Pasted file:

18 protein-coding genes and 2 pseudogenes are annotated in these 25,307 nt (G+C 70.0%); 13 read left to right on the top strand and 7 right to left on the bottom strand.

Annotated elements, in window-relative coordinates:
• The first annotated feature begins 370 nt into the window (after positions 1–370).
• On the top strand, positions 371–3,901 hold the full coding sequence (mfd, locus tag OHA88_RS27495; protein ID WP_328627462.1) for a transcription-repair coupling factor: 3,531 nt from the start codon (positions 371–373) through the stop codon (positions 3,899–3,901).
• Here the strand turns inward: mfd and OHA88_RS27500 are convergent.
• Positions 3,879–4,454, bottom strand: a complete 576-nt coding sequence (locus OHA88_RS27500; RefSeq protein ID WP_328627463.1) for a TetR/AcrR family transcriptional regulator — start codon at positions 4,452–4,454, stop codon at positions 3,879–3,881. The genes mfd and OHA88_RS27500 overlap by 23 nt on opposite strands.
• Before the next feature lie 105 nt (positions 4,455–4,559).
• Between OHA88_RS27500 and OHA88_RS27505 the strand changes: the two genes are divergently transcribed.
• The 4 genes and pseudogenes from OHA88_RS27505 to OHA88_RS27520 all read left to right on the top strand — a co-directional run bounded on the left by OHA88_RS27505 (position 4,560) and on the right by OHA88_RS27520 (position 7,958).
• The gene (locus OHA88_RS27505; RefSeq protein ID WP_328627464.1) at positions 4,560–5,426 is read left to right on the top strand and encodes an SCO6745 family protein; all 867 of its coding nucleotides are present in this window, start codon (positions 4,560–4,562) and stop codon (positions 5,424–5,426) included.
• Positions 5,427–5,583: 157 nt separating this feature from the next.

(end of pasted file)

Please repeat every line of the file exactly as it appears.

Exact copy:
18 protein-coding genes and 2 pseudogenes are annotated in these 25,307 nt (G+C 70.0%); 13 read left to right on the top strand and 7 right to left on the bottom strand.

Annotated elements, in window-relative coordinates:
• The first annotated feature begins 370 nt into the window (after positions 1–370).
• On the top strand, positions 371–3,901 hold the full coding sequence (mfd, locus tag OHA88_RS27495; protein ID WP_328627462.1) for a transcription-repair coupling factor: 3,531 nt from the start codon (positions 371–373) through the stop codon (positions 3,899–3,901).
• Here the strand turns inward: mfd and OHA88_RS27500 are convergent.
• Positions 3,879–4,454, bottom strand: a complete 576-nt coding sequence (locus OHA88_RS27500; RefSeq protein ID WP_328627463.1) for a TetR/AcrR family transcriptional regulator — start codon at positions 4,452–4,454, stop codon at positions 3,879–3,881. The genes mfd and OHA88_RS27500 overlap by 23 nt on opposite strands.
• Before the next feature lie 105 nt (positions 4,455–4,559).
• Between OHA88_RS27500 and OHA88_RS27505 the strand changes: the two genes are divergently transcribed.
• The 4 genes and pseudogenes from OHA88_RS27505 to OHA88_RS27520 all read left to right on the top strand — a co-directional run bounded on the left by OHA88_RS27505 (position 4,560) and on the right by OHA88_RS27520 (position 7,958).
• The gene (locus OHA88_RS27505; RefSeq protein ID WP_328627464.1) at positions 4,560–5,426 is read left to right on the top strand and encodes an SCO6745 family protein; all 867 of its coding nucleotides are present in this window, start codon (positions 4,560–4,562) and stop codon (positions 5,424–5,426) included.
• Positions 5,427–5,583: 157 nt separating this feature from the next.